Row i of W is the projection of column A Similarly, A can be reconstructed exactly from W by multiplication by the basis set:
The most important property of the principal components for our purposes is that they are the best linear basis set for reconstruction in the l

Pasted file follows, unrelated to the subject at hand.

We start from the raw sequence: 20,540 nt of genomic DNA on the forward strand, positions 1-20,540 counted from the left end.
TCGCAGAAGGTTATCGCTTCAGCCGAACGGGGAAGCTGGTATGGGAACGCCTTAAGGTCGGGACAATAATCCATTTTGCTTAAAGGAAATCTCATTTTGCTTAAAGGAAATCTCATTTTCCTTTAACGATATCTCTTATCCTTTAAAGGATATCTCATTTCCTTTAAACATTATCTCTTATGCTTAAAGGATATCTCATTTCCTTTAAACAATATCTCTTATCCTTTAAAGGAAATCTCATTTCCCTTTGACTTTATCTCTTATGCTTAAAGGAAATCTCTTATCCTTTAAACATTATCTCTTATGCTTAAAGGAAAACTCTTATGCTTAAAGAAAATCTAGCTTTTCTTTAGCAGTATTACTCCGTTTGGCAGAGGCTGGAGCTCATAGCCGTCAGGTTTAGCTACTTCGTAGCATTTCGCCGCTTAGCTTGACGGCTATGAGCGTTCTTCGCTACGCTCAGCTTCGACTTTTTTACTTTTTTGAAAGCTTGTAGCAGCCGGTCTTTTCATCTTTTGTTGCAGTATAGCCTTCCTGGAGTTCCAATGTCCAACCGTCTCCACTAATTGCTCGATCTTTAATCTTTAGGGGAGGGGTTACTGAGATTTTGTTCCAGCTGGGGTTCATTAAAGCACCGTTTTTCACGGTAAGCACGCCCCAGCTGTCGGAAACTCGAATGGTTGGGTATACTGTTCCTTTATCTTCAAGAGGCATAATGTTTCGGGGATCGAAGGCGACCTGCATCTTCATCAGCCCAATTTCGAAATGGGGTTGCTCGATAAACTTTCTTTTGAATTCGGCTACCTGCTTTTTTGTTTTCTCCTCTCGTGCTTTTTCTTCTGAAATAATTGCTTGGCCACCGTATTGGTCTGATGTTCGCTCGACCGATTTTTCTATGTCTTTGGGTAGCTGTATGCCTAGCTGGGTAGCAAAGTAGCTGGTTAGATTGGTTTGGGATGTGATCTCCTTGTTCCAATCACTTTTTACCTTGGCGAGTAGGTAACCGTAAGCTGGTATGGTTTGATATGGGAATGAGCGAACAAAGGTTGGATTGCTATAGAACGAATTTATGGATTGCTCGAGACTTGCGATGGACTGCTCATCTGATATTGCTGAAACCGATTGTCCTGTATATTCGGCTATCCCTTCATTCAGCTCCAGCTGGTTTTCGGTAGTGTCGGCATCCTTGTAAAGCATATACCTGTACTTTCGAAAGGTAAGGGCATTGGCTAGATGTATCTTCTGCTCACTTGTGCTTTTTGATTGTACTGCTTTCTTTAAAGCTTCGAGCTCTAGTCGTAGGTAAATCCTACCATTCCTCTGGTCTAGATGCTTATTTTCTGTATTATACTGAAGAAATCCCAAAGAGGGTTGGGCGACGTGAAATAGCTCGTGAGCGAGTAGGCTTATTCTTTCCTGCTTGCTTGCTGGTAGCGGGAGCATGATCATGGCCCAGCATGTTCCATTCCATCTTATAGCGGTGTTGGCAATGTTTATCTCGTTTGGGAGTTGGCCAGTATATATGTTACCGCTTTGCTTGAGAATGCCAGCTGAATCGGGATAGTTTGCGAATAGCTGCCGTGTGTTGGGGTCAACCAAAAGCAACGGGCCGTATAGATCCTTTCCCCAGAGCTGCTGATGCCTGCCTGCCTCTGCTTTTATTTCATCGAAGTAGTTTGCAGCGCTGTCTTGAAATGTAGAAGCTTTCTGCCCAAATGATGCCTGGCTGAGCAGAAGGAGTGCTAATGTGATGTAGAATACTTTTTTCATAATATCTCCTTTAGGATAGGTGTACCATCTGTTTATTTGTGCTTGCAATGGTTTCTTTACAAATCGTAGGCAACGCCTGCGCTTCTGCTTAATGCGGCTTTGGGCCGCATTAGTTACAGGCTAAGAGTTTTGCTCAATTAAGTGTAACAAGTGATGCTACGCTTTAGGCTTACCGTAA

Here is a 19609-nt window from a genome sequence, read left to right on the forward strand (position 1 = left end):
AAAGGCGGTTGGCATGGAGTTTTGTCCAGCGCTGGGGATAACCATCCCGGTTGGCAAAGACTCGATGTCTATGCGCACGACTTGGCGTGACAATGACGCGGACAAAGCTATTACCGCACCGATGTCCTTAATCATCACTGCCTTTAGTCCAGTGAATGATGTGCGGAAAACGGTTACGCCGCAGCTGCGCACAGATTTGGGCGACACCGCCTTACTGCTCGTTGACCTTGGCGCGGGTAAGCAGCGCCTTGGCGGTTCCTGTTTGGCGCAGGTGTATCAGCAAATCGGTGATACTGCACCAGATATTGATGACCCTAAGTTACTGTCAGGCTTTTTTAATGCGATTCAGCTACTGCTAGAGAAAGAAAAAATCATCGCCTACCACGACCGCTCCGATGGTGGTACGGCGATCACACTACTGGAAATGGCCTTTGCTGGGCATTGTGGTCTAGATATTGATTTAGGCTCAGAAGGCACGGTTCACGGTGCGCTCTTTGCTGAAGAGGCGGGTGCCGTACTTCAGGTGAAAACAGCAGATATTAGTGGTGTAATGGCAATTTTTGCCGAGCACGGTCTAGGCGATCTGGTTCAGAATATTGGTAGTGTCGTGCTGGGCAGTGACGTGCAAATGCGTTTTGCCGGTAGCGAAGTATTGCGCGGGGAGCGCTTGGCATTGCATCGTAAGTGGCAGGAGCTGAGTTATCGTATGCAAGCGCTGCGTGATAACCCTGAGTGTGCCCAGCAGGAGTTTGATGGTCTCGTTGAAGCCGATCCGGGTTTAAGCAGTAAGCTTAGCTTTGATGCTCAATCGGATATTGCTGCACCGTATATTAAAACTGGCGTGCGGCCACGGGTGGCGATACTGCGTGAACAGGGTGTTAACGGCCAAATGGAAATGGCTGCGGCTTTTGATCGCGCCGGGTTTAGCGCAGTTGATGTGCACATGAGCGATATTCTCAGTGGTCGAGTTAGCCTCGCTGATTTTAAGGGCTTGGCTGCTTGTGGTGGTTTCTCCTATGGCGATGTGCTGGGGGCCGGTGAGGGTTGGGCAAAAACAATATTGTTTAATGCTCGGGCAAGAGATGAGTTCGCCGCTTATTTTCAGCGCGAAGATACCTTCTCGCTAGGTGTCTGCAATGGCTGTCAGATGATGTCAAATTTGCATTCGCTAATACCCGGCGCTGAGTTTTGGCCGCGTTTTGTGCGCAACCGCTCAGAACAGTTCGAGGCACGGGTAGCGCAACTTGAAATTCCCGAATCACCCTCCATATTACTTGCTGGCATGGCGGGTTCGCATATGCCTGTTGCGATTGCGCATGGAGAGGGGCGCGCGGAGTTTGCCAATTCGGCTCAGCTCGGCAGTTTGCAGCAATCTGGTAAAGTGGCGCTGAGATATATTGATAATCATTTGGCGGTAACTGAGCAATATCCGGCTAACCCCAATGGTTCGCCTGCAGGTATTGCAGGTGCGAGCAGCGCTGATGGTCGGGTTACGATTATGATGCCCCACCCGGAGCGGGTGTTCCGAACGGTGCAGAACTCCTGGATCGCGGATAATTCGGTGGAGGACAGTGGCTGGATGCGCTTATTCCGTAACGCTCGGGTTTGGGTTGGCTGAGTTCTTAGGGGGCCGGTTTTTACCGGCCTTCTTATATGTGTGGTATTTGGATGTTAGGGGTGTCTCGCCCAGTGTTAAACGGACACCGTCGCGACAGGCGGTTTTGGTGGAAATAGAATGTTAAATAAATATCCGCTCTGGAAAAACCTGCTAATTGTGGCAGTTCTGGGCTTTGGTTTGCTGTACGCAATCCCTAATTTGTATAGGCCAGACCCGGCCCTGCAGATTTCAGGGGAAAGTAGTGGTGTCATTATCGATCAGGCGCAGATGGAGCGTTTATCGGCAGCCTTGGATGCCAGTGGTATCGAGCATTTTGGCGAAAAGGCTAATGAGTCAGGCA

where ∥A∥ will be minimized if U We can compress a data set A by quantizing the elements of its corresponding W and U matrices and entropy coding them. Since the compressed data cannot be reconstructed without the principal component basis vectors, both the W and U matrices have to be compressed. The basis vectors add overhead that is not present with basis sets that can be computed independent of the original data set, such as the DCT basis. For data sequences that have no particular structure, the extra overhead of the basis vectors would probably out-weigh any gain in compression efficiency. However, for data sets with regular frame to frame structure, the residual error for reconstruction with the principal component basis vectors can be much smaller than for other bases. This reduction in residual error can be great enough to compensate for the overhead bits of the basis vectors. The principal components can be computed using the singular value decomposition (SVD) method described in Strang,